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Everyone Deserves a Snow Day

Virtual learning shouldn’t cancel this tradition for kids — and adults need the break as well

Nothing about school has been normal this year, and we can only guess at the long-term effects of extended virtual learning for kids. But even early on, things sounded grim — beyond the educational worries, children need a social life, friends and extracurricular fun. The isolation has taken its toll. And this winter, many students will be denied another joy of youth: the snow day.

It stands to reason that if you’re holding classes on Zoom, and already worried about kids falling behind in coursework due to the circumstances, you’ll be disinclined to cancel school on a random weekday just because it’s snowing outside. That, however, is the bureaucratic, soul-deadening choice. The snow day tradition is about more than practical considerations of icy sidewalks and blocked doors. In point of fact, on the average snow day — when there was decent accumulation but nothing like a dangerous blizzard — it was quite possible to get around town, and almost everything remained open. But youths were released from all obligations.

And some districts still want them to experience that freedom, regardless of remote teaching:

This is the right call, and an easy one. A snow day weaves the magic of surprise and luck into the fabric of an ordinarily rote schedule. It pays homage to the whims of nature, allowing a special communion with one’s environment. Best of all, it has metaphorical power: The snow is a canvas of possibility, with children set loose to devise their own plans and ambitions for the hours ahead. A crucial life lesson, wouldn’t you say? Sledding, skating, snowball fights and snow sculptures, shoveling sidewalks for a few dollars — you are master of your destiny.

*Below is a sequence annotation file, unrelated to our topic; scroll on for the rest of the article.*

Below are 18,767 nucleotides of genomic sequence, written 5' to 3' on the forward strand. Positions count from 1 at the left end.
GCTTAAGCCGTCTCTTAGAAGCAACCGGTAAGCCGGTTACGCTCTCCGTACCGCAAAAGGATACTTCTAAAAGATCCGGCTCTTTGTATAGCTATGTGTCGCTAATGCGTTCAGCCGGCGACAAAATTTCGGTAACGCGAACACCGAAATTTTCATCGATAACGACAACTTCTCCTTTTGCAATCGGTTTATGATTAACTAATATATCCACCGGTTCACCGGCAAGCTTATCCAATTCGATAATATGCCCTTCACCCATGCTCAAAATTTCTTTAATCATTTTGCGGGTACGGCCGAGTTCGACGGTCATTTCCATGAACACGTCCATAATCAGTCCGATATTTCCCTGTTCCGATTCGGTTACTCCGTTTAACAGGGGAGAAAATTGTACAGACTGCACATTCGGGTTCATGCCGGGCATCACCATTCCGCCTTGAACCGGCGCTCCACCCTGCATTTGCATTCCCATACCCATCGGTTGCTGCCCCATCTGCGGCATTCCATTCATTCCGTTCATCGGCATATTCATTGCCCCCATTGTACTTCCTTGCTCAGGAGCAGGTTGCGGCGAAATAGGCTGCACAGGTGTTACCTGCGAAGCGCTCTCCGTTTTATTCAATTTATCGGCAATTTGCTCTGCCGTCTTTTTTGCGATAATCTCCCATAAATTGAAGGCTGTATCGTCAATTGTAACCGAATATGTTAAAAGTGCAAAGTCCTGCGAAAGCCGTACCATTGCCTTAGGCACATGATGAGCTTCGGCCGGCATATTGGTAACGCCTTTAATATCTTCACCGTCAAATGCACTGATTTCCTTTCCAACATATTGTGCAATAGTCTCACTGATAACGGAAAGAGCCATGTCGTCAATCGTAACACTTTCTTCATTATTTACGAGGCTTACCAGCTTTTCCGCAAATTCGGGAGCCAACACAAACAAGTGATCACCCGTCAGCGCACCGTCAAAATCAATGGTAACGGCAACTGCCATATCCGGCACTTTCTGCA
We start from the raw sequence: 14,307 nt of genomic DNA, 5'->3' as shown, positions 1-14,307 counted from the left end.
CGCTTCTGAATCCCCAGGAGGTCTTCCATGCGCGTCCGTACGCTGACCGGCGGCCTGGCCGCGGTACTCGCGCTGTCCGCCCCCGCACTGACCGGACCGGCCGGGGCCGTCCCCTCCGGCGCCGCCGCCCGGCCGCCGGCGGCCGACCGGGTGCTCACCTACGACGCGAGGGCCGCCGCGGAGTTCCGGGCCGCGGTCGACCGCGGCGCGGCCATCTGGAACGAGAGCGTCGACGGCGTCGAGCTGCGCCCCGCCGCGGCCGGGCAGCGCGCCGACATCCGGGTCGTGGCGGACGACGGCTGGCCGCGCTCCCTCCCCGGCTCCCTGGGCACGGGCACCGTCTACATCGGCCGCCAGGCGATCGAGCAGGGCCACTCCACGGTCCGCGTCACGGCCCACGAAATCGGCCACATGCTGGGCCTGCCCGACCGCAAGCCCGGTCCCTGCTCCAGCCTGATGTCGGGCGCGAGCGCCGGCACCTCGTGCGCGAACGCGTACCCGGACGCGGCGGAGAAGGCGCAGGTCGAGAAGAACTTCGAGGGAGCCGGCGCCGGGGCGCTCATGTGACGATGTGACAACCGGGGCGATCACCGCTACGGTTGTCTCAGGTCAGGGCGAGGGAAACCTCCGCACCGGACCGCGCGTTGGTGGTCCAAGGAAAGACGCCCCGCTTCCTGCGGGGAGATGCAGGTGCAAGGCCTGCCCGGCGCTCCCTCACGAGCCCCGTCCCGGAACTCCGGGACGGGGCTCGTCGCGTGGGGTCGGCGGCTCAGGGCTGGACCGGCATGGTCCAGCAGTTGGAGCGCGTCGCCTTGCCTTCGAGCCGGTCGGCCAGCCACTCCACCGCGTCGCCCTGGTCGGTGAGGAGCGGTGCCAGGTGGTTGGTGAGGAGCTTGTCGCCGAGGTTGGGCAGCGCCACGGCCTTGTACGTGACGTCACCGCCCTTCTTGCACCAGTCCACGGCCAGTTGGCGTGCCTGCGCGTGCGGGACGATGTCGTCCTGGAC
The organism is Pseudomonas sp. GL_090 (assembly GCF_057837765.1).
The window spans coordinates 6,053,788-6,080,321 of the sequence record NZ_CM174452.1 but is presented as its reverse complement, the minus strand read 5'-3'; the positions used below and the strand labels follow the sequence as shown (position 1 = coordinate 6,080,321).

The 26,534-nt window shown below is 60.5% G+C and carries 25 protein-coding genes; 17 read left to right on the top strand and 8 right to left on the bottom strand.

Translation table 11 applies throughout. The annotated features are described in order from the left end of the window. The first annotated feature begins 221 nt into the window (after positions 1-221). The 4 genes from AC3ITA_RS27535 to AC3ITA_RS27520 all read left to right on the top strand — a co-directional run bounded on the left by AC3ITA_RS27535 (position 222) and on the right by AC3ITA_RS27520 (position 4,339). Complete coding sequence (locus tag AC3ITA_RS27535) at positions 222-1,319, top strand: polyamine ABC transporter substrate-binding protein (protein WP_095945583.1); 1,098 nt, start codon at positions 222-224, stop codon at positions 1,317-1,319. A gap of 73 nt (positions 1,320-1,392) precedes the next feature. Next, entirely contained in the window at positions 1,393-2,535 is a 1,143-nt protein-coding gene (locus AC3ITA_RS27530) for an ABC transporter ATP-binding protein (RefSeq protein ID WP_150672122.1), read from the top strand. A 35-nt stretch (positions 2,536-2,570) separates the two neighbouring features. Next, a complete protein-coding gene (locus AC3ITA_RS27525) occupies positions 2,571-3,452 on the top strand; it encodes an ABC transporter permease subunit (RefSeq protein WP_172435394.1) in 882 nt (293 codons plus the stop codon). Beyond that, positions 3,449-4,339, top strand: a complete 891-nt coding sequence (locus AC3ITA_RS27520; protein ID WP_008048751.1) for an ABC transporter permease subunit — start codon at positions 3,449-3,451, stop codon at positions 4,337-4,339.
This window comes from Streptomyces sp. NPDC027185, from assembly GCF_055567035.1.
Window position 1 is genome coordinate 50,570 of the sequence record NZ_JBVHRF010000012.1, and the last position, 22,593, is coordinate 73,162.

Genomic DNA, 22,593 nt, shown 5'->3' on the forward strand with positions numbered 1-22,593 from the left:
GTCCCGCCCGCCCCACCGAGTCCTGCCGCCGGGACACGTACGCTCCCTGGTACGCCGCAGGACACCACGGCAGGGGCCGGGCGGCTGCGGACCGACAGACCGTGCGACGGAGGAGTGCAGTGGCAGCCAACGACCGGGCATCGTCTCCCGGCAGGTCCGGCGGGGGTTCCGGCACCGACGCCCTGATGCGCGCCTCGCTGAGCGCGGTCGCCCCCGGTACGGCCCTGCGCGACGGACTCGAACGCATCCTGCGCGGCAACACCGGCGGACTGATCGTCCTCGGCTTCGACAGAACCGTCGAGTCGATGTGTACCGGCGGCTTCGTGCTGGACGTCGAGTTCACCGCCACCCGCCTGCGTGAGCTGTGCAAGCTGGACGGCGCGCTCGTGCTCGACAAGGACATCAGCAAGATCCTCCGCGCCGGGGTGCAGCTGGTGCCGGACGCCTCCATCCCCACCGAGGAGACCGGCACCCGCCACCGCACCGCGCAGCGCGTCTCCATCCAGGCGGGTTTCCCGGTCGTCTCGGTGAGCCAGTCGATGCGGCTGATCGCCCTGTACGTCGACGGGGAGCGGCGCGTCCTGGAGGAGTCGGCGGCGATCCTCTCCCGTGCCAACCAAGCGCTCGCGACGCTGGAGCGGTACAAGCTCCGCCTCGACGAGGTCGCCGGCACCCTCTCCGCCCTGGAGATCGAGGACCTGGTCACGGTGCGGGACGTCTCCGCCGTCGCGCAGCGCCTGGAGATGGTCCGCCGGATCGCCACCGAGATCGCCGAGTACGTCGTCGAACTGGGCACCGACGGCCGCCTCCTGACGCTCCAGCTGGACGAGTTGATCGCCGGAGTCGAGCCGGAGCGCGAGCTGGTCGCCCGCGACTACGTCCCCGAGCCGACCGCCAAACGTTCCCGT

I still remember, in the evening of a magical high school snow day, standing in the empty, frozen street and kissing my girlfriend before we turned our eyes to the dome of purple clouds above.

The heightened morale and self-discovery that come with this interlude are so valuable that a snow day shouldn’t depend on climate, age or occupation. When winter rolls in and the daylight grows short, everyone deserves an unexpected announcement of liberation, even if it’s (checks weather app) 64 degrees and sunny outside. Because it’s not a weekend, official holiday or vacation plotted months in advance, you have no choice but to improvise with your time. It’s when you start to answer the question: “If you didn’t have to work to pay the bills, what would you do?”

After a brutal 2020, that’s rest we could all use, but it shouldn’t be established on the circumstance of a pandemic, either. Humans must guarantee themselves such an opportunity.

As for exactly how we might enact a universal snow day… well, I admit the logistics are complex. For the moment, the closest thing most of us have is faking sick, and it doesn’t hit the same at all. If, however, by some bizarre sequence of events I wind up elected president, you can count on a snow day by executive order within the first weeks of my administration. It’s that important. These are the days that remind us who we are, and make us better people. Let the kids go play, and let the adults forget their email inboxes.

Nothing can’t wait till tomorrow.

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